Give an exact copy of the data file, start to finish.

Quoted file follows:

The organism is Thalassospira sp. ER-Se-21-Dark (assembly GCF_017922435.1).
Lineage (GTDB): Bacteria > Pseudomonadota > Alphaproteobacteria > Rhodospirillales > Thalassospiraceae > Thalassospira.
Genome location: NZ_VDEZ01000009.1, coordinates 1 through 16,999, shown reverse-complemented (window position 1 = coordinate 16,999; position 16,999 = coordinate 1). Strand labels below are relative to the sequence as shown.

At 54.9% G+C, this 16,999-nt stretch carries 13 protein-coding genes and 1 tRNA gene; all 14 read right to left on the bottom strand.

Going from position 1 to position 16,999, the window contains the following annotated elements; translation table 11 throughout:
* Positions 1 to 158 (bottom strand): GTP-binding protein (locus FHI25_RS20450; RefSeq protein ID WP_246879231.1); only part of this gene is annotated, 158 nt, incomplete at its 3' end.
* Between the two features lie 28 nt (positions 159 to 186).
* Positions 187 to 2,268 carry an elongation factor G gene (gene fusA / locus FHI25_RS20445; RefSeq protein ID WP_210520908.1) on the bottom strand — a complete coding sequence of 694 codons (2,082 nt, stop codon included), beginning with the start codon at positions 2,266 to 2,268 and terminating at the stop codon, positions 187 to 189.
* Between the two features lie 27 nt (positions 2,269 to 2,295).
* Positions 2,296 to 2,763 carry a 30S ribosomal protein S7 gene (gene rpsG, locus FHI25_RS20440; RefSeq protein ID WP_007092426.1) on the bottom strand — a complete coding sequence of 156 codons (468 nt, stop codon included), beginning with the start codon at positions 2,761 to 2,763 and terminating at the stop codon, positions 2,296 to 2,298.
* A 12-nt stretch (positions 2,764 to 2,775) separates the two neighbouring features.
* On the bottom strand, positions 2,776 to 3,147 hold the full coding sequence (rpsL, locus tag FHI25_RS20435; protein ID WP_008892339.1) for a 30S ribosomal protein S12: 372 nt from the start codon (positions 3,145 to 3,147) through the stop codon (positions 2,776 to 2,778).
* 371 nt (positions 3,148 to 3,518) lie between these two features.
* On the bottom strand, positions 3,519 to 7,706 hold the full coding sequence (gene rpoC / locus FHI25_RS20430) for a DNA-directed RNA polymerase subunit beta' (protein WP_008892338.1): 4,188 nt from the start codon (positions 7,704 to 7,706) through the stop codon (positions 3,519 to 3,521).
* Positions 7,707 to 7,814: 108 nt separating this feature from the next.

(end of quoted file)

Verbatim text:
The organism is Thalassospira sp. ER-Se-21-Dark (assembly GCF_017922435.1).
Lineage (GTDB): Bacteria > Pseudomonadota > Alphaproteobacteria > Rhodospirillales > Thalassospiraceae > Thalassospira.
Genome location: NZ_VDEZ01000009.1, coordinates 1 through 16,999, shown reverse-complemented (window position 1 = coordinate 16,999; position 16,999 = coordinate 1). Strand labels below are relative to the sequence as shown.

At 54.9% G+C, this 16,999-nt stretch carries 13 protein-coding genes and 1 tRNA gene; all 14 read right to left on the bottom strand.

Going from position 1 to position 16,999, the window contains the following annotated elements; translation table 11 throughout:
* Positions 1 to 158 (bottom strand): GTP-binding protein (locus FHI25_RS20450; RefSeq protein ID WP_246879231.1); only part of this gene is annotated, 158 nt, incomplete at its 3' end.
* Between the two features lie 28 nt (positions 159 to 186).
* Positions 187 to 2,268 carry an elongation factor G gene (gene fusA / locus FHI25_RS20445; RefSeq protein ID WP_210520908.1) on the bottom strand — a complete coding sequence of 694 codons (2,082 nt, stop codon included), beginning with the start codon at positions 2,266 to 2,268 and terminating at the stop codon, positions 187 to 189.
* Between the two features lie 27 nt (positions 2,269 to 2,295).
* Positions 2,296 to 2,763 carry a 30S ribosomal protein S7 gene (gene rpsG, locus FHI25_RS20440; RefSeq protein ID WP_007092426.1) on the bottom strand — a complete coding sequence of 156 codons (468 nt, stop codon included), beginning with the start codon at positions 2,761 to 2,763 and terminating at the stop codon, positions 2,296 to 2,298.
* A 12-nt stretch (positions 2,764 to 2,775) separates the two neighbouring features.
* On the bottom strand, positions 2,776 to 3,147 hold the full coding sequence (rpsL, locus tag FHI25_RS20435; protein ID WP_008892339.1) for a 30S ribosomal protein S12: 372 nt from the start codon (positions 3,145 to 3,147) through the stop codon (positions 2,776 to 2,778).
* 371 nt (positions 3,148 to 3,518) lie between these two features.
* On the bottom strand, positions 3,519 to 7,706 hold the full coding sequence (gene rpoC / locus FHI25_RS20430) for a DNA-directed RNA polymerase subunit beta' (protein WP_008892338.1): 4,188 nt from the start codon (positions 7,704 to 7,706) through the stop codon (positions 3,519 to 3,521).
* Positions 7,707 to 7,814: 108 nt separating this feature from the next.